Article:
None of us plan on disrespecting our team members. It’s just that our focus is on other things like providing direction for the company and improving shareholder value. This is why taking a time-out to tune-up is so essential. You need to know how others perceive you and if you are showing respect for others and developing the needed emotional connectedness. In other words, you need to be more self-aware.
Successful CEOs and other leaders are those who can see themselves more clearly regarding their balance of trust and respect as seen by their employees. Research has shown that self-awareness was highest among the most successful CEOs and lowest for CEOs of the worst performing companies. The overarching goal of self-awareness and knowing yourself is to understand your strengths and to determine any of your development needs.
There is a process of co-creation and transformation that happens with SCC that doesn’t happen with other executive coaching methods. Involving stakeholders is critical to the change process because it creates shared accountability for change. Additionally, SCC creates more interdependent and trusting relationships with supportive stakeholders. Because stakeholders are specifically asked about behavioral shifts, they become more involved in your growth, which is extremely beneficial because they now become a part of the shift in perception you’re creating by actively assisting you through the process.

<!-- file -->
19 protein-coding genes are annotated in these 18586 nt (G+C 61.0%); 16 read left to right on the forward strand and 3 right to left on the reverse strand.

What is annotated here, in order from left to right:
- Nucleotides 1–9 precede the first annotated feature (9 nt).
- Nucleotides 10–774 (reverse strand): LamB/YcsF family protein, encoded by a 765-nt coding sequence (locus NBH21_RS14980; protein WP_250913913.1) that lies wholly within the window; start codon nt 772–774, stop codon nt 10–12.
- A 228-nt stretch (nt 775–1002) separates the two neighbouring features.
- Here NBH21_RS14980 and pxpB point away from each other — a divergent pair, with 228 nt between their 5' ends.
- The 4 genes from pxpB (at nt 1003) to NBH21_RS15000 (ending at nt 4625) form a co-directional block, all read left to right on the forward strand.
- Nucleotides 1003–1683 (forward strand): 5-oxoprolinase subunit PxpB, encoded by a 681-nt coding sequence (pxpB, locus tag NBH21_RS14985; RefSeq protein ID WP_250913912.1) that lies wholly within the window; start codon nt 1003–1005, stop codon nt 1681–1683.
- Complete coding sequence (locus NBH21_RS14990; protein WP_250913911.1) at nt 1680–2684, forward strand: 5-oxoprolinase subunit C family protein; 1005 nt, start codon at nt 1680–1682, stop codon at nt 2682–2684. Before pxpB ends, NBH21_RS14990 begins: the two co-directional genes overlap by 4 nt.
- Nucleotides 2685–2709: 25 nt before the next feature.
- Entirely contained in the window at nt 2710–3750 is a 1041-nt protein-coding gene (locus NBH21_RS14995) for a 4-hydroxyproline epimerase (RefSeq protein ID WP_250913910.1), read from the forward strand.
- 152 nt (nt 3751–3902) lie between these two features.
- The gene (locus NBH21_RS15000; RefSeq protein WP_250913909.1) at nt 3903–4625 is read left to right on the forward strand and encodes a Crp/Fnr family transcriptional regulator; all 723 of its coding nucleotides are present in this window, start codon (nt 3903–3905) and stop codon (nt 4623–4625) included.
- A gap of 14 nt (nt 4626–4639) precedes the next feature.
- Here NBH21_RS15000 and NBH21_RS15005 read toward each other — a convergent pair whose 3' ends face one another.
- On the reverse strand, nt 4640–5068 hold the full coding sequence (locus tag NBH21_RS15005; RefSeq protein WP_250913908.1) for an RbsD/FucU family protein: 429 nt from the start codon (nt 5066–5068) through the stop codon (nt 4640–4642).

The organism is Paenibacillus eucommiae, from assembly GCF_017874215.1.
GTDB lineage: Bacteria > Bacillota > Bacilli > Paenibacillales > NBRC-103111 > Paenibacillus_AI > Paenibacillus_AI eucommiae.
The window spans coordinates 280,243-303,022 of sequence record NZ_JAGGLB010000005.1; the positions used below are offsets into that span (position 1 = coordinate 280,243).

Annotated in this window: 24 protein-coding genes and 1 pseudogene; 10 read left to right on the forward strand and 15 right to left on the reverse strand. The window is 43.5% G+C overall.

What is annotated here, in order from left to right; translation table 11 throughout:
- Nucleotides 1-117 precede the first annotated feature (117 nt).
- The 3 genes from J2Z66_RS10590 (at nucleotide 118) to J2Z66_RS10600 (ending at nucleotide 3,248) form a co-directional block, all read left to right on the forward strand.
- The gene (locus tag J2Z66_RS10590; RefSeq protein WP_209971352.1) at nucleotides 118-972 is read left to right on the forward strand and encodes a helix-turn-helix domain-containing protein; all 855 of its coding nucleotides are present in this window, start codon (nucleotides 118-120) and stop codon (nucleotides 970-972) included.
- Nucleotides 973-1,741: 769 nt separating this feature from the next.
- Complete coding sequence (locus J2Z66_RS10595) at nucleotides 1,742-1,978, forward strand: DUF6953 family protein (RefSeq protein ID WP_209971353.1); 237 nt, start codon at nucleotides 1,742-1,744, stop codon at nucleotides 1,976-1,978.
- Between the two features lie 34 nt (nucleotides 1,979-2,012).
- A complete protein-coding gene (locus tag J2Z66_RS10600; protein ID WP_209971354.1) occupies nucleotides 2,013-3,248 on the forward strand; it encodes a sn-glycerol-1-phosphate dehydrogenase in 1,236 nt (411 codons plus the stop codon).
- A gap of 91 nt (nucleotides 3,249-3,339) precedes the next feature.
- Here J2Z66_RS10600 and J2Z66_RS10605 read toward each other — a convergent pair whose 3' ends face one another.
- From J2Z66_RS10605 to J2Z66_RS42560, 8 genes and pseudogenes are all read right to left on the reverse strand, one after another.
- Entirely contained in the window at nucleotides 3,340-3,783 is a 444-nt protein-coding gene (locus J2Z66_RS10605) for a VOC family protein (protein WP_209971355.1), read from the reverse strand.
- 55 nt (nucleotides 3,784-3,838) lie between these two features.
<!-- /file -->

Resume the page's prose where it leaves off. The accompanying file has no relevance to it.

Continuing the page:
To ensure you are doing your part as a change agent, I have devised a tool for measurement that consists of a dashboard to mark progress along the five elements of EC that is explained in my upcoming book, “In Great Company: How to Spark Peak Performance by Creating an Emotionally Connected Workplace.” But regardless of the system you use, some form of measurement needs to be assessed regularly that will provide reliable data.
Implementing In Great Company: Emotional Connectedness (EC)
To understand the concept of emotional connectedness is one thing, but to adopt it, embrace it, and live it is another. A good coach will help bring to light any weaknesses and areas where improvement is recommended. This person will offer tools that will help the leader improve on particular skills. However, as mentioned earlier, Stakeholder Centered Coaching provides the leader with a panoramic view of their status as a leader. It allows the leader to see the things that are unknown because no one has had the outlet to share them before.
In my years of conducting research for my various books and consulting with many businesses in various industries, I’ve found that the number one thing that motivates people to high performance is a feeling of respect. Remember, it is that emotional connectedness that everyone craves. But how do you as a leader provide EC? What can you do now to begin the EC process and instill it in others?
Here are five pointers that are necessary for implementing EC:
- Open Communication
To begin, the leader of the organization needs to immediately open lines of communication between teams, department heads, and everyone who contributes to a project so that information and advice is shared freely. The point is that you are trying to create connections, a sense of belonging to the bigger picture.
- Generate a Positive Future